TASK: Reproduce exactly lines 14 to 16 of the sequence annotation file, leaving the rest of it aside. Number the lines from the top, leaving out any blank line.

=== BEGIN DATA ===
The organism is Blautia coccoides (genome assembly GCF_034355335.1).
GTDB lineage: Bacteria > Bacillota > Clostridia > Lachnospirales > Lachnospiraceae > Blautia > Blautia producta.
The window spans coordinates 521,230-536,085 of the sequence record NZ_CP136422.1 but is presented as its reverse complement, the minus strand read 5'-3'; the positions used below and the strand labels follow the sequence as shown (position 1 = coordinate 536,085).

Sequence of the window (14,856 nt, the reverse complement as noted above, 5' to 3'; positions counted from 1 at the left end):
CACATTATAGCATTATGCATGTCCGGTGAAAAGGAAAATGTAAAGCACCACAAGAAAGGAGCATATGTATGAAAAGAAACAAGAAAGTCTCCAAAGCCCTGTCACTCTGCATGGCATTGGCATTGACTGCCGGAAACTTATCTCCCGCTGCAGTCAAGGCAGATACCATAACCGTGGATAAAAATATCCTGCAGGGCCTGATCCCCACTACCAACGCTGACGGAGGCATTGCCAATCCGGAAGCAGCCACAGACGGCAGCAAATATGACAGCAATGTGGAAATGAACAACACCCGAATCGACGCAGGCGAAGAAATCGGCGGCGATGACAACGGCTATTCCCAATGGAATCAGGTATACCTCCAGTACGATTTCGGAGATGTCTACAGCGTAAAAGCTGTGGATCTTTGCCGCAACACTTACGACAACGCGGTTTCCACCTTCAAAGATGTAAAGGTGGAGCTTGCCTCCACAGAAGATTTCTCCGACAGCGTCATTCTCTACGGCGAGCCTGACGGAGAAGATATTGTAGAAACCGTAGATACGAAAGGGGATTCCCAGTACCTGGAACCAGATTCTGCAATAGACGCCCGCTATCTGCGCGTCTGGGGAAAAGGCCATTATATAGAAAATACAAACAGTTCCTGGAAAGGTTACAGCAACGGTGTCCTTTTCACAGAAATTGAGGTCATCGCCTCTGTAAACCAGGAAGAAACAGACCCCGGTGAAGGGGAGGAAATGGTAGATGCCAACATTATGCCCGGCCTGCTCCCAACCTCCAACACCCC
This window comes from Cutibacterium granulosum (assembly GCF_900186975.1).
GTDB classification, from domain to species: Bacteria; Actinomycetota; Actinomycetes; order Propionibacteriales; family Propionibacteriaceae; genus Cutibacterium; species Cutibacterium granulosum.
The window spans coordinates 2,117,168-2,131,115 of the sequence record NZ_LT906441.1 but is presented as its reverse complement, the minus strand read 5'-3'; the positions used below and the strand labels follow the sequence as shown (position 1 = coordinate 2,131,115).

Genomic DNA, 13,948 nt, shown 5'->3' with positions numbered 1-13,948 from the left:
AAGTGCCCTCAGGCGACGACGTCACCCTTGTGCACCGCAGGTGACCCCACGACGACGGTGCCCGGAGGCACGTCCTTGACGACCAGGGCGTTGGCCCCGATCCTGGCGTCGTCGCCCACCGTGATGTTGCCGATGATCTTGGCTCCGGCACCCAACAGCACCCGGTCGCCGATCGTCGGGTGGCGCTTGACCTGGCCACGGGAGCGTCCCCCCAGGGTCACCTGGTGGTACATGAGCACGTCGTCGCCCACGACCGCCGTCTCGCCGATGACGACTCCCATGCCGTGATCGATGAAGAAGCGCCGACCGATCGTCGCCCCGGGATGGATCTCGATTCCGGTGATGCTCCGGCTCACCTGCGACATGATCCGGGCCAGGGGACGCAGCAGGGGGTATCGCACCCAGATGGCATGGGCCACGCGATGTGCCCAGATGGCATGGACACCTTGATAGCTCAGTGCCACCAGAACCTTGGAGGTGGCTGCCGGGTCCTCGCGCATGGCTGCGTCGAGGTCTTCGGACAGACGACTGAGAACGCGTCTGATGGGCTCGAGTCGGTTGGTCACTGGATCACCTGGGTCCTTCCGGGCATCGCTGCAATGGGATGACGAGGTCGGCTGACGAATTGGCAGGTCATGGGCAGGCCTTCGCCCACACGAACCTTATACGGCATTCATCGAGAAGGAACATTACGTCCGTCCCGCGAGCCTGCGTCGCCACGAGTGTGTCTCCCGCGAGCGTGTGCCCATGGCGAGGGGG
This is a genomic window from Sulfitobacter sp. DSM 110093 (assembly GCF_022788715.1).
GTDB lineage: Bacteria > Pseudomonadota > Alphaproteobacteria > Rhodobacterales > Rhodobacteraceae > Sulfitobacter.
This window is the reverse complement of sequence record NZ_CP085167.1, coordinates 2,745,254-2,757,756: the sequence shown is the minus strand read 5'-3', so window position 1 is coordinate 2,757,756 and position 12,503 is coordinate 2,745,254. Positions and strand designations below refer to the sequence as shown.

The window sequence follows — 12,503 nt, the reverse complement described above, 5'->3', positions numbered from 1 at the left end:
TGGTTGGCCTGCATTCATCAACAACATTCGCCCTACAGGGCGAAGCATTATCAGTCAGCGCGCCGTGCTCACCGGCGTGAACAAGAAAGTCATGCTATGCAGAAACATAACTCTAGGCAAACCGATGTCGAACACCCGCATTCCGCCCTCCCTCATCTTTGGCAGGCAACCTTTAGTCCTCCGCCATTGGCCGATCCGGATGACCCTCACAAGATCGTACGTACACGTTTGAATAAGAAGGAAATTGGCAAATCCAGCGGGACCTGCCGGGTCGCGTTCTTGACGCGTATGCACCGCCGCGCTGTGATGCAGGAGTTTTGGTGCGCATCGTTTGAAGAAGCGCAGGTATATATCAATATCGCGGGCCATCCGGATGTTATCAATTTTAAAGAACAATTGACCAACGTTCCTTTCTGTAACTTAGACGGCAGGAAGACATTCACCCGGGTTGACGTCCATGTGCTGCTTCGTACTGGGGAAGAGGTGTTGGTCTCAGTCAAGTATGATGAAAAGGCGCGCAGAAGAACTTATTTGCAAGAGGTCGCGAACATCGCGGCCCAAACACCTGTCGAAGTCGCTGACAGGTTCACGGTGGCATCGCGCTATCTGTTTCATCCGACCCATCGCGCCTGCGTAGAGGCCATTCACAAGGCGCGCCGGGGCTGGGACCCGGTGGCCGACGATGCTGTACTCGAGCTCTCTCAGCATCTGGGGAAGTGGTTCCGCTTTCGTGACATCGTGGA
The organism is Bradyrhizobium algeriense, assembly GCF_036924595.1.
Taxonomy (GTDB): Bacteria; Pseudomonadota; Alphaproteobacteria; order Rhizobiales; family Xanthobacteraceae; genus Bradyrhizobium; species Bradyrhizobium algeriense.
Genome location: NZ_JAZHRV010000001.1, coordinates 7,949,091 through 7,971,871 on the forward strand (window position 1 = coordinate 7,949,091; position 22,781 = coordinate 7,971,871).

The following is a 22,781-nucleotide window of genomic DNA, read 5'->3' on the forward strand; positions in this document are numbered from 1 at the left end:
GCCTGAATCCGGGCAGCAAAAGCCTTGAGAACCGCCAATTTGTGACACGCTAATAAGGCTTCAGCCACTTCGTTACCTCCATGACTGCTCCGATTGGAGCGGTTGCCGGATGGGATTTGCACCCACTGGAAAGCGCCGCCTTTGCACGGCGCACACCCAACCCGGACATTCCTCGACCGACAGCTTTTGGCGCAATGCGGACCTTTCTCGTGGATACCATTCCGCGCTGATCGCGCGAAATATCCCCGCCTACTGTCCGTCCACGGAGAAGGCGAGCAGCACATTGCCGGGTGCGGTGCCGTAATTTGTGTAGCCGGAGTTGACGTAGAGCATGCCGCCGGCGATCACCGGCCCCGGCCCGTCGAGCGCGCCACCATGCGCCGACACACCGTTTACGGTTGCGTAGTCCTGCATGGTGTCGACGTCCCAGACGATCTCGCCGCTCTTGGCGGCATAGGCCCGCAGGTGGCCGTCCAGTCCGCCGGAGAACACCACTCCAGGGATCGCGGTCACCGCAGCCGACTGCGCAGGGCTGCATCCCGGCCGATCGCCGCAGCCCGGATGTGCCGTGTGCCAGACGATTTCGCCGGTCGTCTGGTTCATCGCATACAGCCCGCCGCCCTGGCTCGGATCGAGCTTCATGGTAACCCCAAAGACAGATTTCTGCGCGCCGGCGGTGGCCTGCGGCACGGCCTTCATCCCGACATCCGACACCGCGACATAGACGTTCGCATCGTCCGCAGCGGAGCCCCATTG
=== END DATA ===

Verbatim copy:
The window sequence follows — 12,503 nt, the reverse complement described above, 5'->3', positions numbered from 1 at the left end:
TGGTTGGCCTGCATTCATCAACAACATTCGCCCTACAGGGCGAAGCATTATCAGTCAGCGCGCCGTGCTCACCGGCGTGAACAAGAAAGTCATGCTATGCAGAAACATAACTCTAGGCAAACCGATGTCGAACACCCGCATTCCGCCCTCCCTCATCTTTGGCAGGCAACCTTTAGTCCTCCGCCATTGGCCGATCCGGATGACCCTCACAAGATCGTACGTACACGTTTGAATAAGAAGGAAATTGGCAAATCCAGCGGGACCTGCCGGGTCGCGTTCTTGACGCGTATGCACCGCCGCGCTGTGATGCAGGAGTTTTGGTGCGCATCGTTTGAAGAAGCGCAGGTATATATCAATATCGCGGGCCATCCGGATGTTATCAATTTTAAAGAACAATTGACCAACGTTCCTTTCTGTAACTTAGACGGCAGGAAGACATTCACCCGGGTTGACGTCCATGTGCTGCTTCGTACTGGGGAAGAGGTGTTGGTCTCAGTCAAGTATGATGAAAAGGCGCGCAGAAGAACTTATTTGCAAGAGGTCGCGAACATCGCGGCCCAAACACCTGTCGAAGTCGCTGACAGGTTCACGGTGGCATCGCGCTATCTGTTTCATCCGACCCATCGCGCCTGCGTAGAGGCCATTCACAAGGCGCGCCGGGGCTGGGACCCGGTGGCCGACGATGCTGTACTCGAGCTCTCTCAGCATCTGGGGAAGTGGTTCCGCTTTCGTGACATCGTGGA
The organism is Bradyrhizobium algeriense, assembly GCF_036924595.1.